It’s been a dry season for movie watching despite the Oscar nominations. But if you’ve read my Jan. 10 you know I’m not at the theatres lately, Oscar-Smoshcar. But alas there are such marvels as zip.ca and Netflix. One need never be movie bereft again....So over the past couple of weeks my movie gazing has taken me from a couple of movies starring Nicole Kidman – Rabbit Hole (John Cameron Mitchell, 2010) and The Human Stain (Robert Benton, 2003) – to a very stilted yet oddly humorous 1971 classic A New Leaf starring Elaine May and Walter Matthau - what a combo - to the big French art house hit of last year Holy Motors (Leos Carax) to a 1994 French hit The Professional (Luc Besson, 1994) to the Danish Love is All You Need (Susanne Bier, 2012), to the really delightful 1939 classic Day-Time Wife (Gregory Ratoff). Let’s take them one by one – but short reviews. Really!
• The Kidman movies. Both were ones I thought I had not seen before but in fact had. In Rabbit Hole Kidman is a bereft mother after the death of her young son. Aaron Eckhart plays the husband. It’s a good character piece with enough drama and authenticity to hold your attention. As for The Human Stain I recently read the book by Philip Roth which goes way off into tangents. The movie brings the important parts together. In this case the movie – starring Anthony Hopkins about political correctness and race – is better than the book.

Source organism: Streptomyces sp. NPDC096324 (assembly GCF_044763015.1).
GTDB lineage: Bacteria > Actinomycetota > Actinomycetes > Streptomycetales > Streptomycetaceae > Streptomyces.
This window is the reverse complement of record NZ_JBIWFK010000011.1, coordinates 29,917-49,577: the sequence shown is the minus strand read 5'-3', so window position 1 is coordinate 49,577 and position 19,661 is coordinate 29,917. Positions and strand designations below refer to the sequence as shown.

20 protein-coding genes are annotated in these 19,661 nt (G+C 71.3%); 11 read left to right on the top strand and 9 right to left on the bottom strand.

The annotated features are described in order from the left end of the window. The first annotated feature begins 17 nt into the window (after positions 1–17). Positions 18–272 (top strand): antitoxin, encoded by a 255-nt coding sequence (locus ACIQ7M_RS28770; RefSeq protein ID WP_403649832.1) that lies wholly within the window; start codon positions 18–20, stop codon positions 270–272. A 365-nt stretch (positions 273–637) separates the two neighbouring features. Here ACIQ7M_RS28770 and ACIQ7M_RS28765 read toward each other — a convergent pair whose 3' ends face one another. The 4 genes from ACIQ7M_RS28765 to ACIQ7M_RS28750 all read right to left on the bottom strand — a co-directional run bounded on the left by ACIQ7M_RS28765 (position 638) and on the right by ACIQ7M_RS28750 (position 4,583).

• A New Leaf is a movie about an unlikely couple where emotions are tightly controlled. Matthau’s Henry means bad. But the movie reminded me of a certain type of male, of an older horn-rimmed glasses generation, who is absolutely bereft of emotion and can’t express tenderness to his charming if nervous bride if it kills him, if not her.
• Holy Motors is about a day in the life of a peripatetic actor (Denis Lavant) as he’s “motored” around Paris going from one gig to the other. But it doesn’t seem that way. Each exhausting job seems to encapsulate some aspect of our crazy world. Little of this turned me on and I’m glad I waited a year rather than paying to see it at the DFT. And the final scene of “motors” seemed strangely ridiculous.
• The Professional stars Jean Reno as a Mafia hit man, who befriends a girl played by as extraordinarily young Natalie Portman. But Portman is amazing in her fierceness. They’re an odd Bonnie and Clyde in a movie that doesn’t add up to much but the performances are kind of interesting.
• Susanne Bier is an interesting Danish director and I’ve enjoyed every movie of her’s I’ve seen, such as After the Wedding (2006) and In a Better World (2010). Her films have an implicitly women’s perspective though meld with a general outlook on life in stories that span places and times. Love Is All You Need is about a distressed hairdresser in a bad marriage (Trine Dyrholm) who falls in love with a hard driving foreign executive (Pierce Brosnan) in another ensemble cast about family disintegration and recreation.
• Finally there was the 1939 Day-Time Wife starring an astonishingly young Tyrone Power and an amazingly fresh and delightful Linda Darnell. Darnell plays the suspicious wife who thinks her husband is having an affair with his secretary. But appearances can be – somewhat – deceiving. A fine comedy from the golden age.